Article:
Indexed on: 24 Sep '19Published on: 03 May '19Published in: Journal of oncology practice / American Society of Clinical Oncology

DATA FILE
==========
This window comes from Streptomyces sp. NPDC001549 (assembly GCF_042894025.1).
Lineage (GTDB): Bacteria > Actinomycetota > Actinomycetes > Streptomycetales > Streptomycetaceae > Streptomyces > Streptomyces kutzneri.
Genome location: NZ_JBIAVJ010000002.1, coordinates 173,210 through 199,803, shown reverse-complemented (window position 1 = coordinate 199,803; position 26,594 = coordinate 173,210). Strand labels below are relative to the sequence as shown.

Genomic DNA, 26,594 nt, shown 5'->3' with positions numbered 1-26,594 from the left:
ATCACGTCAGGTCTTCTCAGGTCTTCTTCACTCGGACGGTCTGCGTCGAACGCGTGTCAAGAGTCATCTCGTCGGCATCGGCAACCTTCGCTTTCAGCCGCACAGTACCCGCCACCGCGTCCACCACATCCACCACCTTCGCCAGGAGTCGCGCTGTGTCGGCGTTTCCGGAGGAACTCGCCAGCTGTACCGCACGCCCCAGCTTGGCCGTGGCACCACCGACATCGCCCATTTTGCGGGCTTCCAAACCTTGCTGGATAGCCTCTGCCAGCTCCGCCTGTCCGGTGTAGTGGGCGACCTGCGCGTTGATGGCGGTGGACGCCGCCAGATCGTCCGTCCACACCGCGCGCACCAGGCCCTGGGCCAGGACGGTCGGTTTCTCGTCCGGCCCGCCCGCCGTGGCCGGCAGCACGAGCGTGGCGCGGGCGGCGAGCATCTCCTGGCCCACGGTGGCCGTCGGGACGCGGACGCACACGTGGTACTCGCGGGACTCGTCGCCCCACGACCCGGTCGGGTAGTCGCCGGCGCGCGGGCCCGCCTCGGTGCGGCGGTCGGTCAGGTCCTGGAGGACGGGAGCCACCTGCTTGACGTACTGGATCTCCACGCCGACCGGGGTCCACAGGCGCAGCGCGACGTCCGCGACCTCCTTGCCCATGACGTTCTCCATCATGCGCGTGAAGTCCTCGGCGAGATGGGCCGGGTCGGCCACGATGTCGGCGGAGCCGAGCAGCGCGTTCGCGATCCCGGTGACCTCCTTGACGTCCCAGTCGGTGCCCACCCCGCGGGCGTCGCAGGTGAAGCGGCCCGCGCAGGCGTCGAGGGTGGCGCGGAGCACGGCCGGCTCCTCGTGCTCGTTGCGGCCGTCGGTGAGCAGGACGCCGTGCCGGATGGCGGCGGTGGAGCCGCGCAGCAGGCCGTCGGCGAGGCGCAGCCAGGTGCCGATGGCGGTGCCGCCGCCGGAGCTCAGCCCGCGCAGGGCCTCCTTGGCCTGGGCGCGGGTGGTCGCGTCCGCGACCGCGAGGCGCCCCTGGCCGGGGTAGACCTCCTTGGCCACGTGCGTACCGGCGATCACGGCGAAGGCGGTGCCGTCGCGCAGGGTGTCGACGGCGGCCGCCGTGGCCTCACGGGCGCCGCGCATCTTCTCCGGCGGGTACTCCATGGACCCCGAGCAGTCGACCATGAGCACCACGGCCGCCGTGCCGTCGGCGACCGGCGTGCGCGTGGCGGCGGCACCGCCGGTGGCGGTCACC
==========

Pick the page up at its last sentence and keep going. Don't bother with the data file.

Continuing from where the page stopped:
It is imperative to provide quality end-of-life (EOL) care for patients with cancer. Although rates of hospice use within the Veterans Health Administration have improved, antineoplastic administration and intensive care unit (ICU) admission at the EOL, indicators of aggressive care, have not clearly declined over recent years. We identified 32,665 veterans diagnosed with stage IV lung, colorectal, or pancreatic cancer who died between 2009 and 2016 using a novel EOL Dashboard Tool created from Veterans Administration Cancer Registry data. This EOL tool reports the incidence of antineoplastic drug use in the last 14 days of life, ICU admission in the last 30 days of life, and hospice admission or consult. Change from 2009 to 2016 was assessed using a repeated measures one-way analysis of variance with post hoc test for linear trend of time for individual cancers and two-way analysis of variance for all cancers combined. Antineoplastic use in the last 14 days of life declined from 6.8% in 2009 to 4.4% in 2016 ( = .03). ICU admission in the last 30 days did not change significantly, from 13.3% in 2009 to 14.7% in 2016. The exception was patients with stage IV lung cancer, in whom ICU admissions increased from 12.9% to 16.2% ( = .01). Patients using hospice services increased from 32.4% to 52.6% ( < .01). Although antineoplastic administration at the EOL is declining for veterans with stage IV cancer, ICU admissions are unchanged and becoming more common in stage IV lung cancer despite increasing hospice use.